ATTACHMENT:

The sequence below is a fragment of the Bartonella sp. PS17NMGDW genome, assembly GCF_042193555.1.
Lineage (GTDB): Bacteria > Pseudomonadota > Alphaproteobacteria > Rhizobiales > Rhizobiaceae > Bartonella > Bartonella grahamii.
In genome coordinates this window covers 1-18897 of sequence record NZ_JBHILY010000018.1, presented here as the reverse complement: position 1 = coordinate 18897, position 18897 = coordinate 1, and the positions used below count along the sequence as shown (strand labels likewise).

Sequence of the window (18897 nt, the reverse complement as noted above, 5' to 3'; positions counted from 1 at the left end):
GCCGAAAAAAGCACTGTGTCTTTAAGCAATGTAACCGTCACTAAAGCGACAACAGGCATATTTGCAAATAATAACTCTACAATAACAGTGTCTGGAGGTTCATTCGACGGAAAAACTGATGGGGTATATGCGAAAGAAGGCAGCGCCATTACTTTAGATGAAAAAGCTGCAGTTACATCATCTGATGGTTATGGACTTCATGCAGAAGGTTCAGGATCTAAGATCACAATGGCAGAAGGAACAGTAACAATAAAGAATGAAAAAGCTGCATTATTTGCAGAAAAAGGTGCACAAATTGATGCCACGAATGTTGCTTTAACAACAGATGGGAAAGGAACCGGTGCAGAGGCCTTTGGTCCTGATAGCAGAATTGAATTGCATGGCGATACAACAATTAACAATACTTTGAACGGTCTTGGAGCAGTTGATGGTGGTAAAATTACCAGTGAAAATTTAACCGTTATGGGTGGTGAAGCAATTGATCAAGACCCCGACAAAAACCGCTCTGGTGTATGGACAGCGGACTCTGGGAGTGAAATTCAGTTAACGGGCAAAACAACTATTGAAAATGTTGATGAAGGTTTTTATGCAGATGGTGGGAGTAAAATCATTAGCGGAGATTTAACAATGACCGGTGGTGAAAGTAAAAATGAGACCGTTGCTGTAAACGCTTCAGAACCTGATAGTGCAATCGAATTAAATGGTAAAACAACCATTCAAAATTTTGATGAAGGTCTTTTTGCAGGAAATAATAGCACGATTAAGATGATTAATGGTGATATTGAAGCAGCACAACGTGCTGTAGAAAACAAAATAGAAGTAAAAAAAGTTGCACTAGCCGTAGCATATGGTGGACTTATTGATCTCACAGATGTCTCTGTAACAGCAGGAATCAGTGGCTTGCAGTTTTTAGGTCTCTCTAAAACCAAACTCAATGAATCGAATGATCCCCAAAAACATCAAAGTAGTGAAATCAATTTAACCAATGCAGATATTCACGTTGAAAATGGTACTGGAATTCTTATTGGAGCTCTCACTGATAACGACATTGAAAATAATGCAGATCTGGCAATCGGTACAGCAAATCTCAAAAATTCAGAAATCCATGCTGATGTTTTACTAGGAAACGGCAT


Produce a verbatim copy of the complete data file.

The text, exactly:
The sequence below is a fragment of the Bartonella sp. PS17NMGDW genome, assembly GCF_042193555.1.
Lineage (GTDB): Bacteria > Pseudomonadota > Alphaproteobacteria > Rhizobiales > Rhizobiaceae > Bartonella > Bartonella grahamii.
In genome coordinates this window covers 1-18897 of sequence record NZ_JBHILY010000018.1, presented here as the reverse complement: position 1 = coordinate 18897, position 18897 = coordinate 1, and the positions used below count along the sequence as shown (strand labels likewise).

Sequence of the window (18897 nt, the reverse complement as noted above, 5' to 3'; positions counted from 1 at the left end):
GCCGAAAAAAGCACTGTGTCTTTAAGCAATGTAACCGTCACTAAAGCGACAACAGGCATATTTGCAAATAATAACTCTACAATAACAGTGTCTGGAGGTTCATTCGACGGAAAAACTGATGGGGTATATGCGAAAGAAGGCAGCGCCATTACTTTAGATGAAAAAGCTGCAGTTACATCATCTGATGGTTATGGACTTCATGCAGAAGGTTCAGGATCTAAGATCACAATGGCAGAAGGAACAGTAACAATAAAGAATGAAAAAGCTGCATTATTTGCAGAAAAAGGTGCACAAATTGATGCCACGAATGTTGCTTTAACAACAGATGGGAAAGGAACCGGTGCAGAGGCCTTTGGTCCTGATAGCAGAATTGAATTGCATGGCGATACAACAATTAACAATACTTTGAACGGTCTTGGAGCAGTTGATGGTGGTAAAATTACCAGTGAAAATTTAACCGTTATGGGTGGTGAAGCAATTGATCAAGACCCCGACAAAAACCGCTCTGGTGTATGGACAGCGGACTCTGGGAGTGAAATTCAGTTAACGGGCAAAACAACTATTGAAAATGTTGATGAAGGTTTTTATGCAGATGGTGGGAGTAAAATCATTAGCGGAGATTTAACAATGACCGGTGGTGAAAGTAAAAATGAGACCGTTGCTGTAAACGCTTCAGAACCTGATAGTGCAATCGAATTAAATGGTAAAACAACCATTCAAAATTTTGATGAAGGTCTTTTTGCAGGAAATAATAGCACGATTAAGATGATTAATGGTGATATTGAAGCAGCACAACGTGCTGTAGAAAACAAAATAGAAGTAAAAAAAGTTGCACTAGCCGTAGCATATGGTGGACTTATTGATCTCACAGATGTCTCTGTAACAGCAGGAATCAGTGGCTTGCAGTTTTTAGGTCTCTCTAAAACCAAACTCAATGAATCGAATGATCCCCAAAAACATCAAAGTAGTGAAATCAATTTAACCAATGCAGATATTCACGTTGAAAATGGTACTGGAATTCTTATTGGAGCTCTCACTGATAACGACATTGAAAATAATGCAGATCTGGCAATCGGTACAGCAAATCTCAAAAATTCAGAAATCCATGCTGATGTTTTACTAGGAAACGGCAT